Rep. Chaka Fattah (D., Pa.), who is currently facing more than two dozen corruption charges that include bribery and racketeering, has lost his congressional primary in Philadelphia.
Pennsylvania State Representative Dwight Evans defeated Fattah by six percentage points, according to election returns.
Fattah first entered Congress in 1995 and has easily won each of his elections since. However, four Democratic challengers jumped into the 2016 race, sensing vulnerability stemming from his current legal troubles.
A PPP poll conducted in January showed he trailed Evans by 16 points. Much of his trouble stemmed from his legal charges, as only 39 percent polled said they had a favorable view of the Fattah.
Fattah and four associates were indicted in July of last year on 29 corruption charges that stemmed from their roles in a racketeering conspiracy that included schemes to "further their political and financial interests" by misappropriating hundreds of thousands of dollars of federal, campaign, and charitable funds.
The Department of Justice said that Fattah took an illegal $1 million loan from a wealthy supporter during his failed Philadelphia mayoral campaign in 2007 and disguised the funds as a loan to his consulting company.
After the campaign had ended, Fattah allegedly used a scheme to repay the loan through grants and charitable funds that were made from his nonprofit, the Educational Advancement Alliance, and passed through two other companies. Sham contracts were allegedly created to conceal the contributions and repayment scheme. False entries were additionally entered into accounting records, tax returns, and campaign finance disclosure statements.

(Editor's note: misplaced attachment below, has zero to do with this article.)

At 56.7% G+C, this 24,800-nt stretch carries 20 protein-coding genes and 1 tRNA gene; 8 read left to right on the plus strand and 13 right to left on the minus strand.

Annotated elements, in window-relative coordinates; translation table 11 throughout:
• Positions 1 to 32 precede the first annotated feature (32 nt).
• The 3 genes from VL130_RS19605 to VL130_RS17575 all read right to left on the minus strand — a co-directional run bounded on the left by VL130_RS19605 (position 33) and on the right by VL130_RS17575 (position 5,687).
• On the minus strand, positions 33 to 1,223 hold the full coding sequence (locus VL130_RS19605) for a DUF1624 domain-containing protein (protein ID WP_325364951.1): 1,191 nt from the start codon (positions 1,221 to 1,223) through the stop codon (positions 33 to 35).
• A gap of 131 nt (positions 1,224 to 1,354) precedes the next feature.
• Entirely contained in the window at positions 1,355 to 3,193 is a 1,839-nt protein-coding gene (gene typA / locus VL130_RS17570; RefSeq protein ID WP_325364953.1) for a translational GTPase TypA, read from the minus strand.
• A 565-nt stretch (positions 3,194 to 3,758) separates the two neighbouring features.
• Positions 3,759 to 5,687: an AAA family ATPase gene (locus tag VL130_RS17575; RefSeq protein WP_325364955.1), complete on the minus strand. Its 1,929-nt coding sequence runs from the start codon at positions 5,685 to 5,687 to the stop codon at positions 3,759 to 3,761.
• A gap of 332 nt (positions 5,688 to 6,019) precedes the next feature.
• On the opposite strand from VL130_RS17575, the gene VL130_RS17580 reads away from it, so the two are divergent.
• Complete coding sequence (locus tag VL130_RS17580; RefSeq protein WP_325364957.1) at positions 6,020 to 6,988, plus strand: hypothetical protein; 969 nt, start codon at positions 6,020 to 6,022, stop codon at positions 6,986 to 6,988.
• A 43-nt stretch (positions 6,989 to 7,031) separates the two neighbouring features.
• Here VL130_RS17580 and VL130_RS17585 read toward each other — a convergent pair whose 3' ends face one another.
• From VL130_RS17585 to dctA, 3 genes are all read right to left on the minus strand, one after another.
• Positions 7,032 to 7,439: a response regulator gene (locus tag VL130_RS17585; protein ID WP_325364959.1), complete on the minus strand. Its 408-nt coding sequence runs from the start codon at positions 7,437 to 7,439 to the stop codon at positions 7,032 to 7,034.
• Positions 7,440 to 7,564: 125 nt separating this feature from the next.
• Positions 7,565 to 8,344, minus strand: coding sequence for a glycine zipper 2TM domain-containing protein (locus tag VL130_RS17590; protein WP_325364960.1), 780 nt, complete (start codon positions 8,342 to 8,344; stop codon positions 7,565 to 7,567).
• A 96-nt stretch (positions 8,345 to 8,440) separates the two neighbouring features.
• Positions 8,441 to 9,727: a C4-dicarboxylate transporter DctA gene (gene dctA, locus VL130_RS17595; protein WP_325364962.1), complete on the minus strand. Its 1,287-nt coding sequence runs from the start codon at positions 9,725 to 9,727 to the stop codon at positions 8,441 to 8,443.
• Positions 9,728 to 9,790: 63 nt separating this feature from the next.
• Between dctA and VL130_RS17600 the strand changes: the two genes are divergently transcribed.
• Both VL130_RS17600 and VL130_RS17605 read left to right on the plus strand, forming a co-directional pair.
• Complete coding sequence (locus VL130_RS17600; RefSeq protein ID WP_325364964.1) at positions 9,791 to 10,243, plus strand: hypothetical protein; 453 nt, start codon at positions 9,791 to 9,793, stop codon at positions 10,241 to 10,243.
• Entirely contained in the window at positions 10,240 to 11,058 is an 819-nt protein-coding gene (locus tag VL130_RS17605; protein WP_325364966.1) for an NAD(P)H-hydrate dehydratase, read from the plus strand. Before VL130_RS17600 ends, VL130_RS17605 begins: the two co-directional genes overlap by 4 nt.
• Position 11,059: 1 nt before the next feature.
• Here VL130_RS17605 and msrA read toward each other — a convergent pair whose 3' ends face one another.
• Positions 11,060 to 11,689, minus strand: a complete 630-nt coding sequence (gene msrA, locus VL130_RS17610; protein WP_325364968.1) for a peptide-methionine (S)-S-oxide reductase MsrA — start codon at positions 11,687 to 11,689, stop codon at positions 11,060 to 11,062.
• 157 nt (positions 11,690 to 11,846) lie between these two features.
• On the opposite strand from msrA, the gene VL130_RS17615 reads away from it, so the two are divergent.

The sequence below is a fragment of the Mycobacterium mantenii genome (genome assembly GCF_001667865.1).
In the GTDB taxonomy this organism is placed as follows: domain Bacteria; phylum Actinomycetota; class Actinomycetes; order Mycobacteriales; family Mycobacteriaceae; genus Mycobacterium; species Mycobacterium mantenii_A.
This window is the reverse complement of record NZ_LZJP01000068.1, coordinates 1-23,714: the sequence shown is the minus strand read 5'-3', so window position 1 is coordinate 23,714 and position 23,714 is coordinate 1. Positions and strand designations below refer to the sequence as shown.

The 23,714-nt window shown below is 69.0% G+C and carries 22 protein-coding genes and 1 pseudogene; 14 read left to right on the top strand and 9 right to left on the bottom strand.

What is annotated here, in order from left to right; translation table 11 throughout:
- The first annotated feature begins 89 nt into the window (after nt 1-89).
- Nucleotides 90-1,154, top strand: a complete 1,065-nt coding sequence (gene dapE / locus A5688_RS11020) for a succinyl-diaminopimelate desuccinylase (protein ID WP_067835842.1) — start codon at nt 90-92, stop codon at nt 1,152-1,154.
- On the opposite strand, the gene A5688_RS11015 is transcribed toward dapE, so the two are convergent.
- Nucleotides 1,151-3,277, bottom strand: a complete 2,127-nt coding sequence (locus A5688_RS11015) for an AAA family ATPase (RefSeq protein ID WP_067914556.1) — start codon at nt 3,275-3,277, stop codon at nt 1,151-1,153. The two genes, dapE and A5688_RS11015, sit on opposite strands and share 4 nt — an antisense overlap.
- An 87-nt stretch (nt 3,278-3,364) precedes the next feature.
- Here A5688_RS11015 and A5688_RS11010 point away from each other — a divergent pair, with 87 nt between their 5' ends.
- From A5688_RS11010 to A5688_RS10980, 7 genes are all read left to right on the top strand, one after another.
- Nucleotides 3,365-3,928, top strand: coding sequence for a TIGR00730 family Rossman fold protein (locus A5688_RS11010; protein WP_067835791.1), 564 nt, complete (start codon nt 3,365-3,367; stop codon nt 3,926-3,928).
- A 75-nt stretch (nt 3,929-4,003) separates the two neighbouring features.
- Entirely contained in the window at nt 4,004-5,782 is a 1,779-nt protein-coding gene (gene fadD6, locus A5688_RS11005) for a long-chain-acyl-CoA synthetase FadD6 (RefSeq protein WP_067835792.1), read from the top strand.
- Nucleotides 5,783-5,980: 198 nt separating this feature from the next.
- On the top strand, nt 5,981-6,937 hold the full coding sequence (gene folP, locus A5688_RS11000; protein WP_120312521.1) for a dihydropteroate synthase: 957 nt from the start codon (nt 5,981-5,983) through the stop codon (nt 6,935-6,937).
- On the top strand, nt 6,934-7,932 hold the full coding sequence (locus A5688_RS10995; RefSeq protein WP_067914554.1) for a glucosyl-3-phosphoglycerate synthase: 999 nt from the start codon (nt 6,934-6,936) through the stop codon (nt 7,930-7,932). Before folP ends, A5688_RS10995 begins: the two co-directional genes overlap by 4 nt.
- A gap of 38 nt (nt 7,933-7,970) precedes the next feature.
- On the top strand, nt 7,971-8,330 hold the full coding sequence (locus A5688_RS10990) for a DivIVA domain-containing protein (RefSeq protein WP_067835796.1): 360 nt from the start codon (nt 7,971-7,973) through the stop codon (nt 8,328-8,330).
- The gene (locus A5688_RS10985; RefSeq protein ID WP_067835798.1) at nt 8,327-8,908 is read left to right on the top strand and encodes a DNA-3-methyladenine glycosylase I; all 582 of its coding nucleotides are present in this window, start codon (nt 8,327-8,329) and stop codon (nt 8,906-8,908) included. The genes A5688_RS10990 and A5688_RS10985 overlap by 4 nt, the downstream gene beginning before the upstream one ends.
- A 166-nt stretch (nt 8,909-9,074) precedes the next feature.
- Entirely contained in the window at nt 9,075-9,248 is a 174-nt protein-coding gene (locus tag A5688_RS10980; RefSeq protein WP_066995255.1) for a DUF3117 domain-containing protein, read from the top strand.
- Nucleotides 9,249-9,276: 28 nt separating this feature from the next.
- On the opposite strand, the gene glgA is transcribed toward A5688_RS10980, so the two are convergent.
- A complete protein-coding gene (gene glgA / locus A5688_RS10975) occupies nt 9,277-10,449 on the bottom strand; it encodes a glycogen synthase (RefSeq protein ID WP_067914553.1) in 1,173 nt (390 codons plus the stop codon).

Lobbyist Herbert Vederman, Fattah’s Congressional District Director Bonnie Bowser, consultant Robert Brand, and CEO of the Educational Advancement Alliance, Karen Nicholas, were all charged alongside Fattah for their alleged involvement in the schemes.
"As charged in the indictment, Congressman Fattah and his associates embarked on a wide-ranging conspiracy involving bribery, concealment of unlawful campaign contributions and theft of charitable and federal funds to advance their own personal interests," Department of Justice Assistant Attorney General Leslie Caldwell said of the indictment.
"When elected officials betray the trust and confidence placed in them by the public, the department will do everything we can to ensure that they are held accountable," she continued. "Public corruption takes a particularly heavy toll on our democracy because it undermines people’s basic belief that our elected leaders are committed to serving the public interest, not to lining their own pockets."
At the time of his indictment, Fattah claimed that it was a vendetta against him by individuals at the Justice Department.
"This has been an eight-year effort by some in the Department of Justice to link my public service career to some form of wrongdoing," he said.
Fattah and his associates face a total of 29 charges for their schemes that include: one count of RICO conspiracy; one count of wire fraud conspiracy; one count of honest services wire fraud conspiracy; one count of mail fraud conspiracy; one count of false statements to banks; two counts of bribery; one count of conspiracy; two counts of bribery; one count of conspiracy; six counts of mail fraud; three counts of wire fraud; one count of bank fraud; eight counts of falsification of records; one count of money laundering conspiracy; two counts of money laundering; and forfeiture allegations.
Fattah maintains his innocence and says he is confident that he will win at trial.
Published under: 2016 Election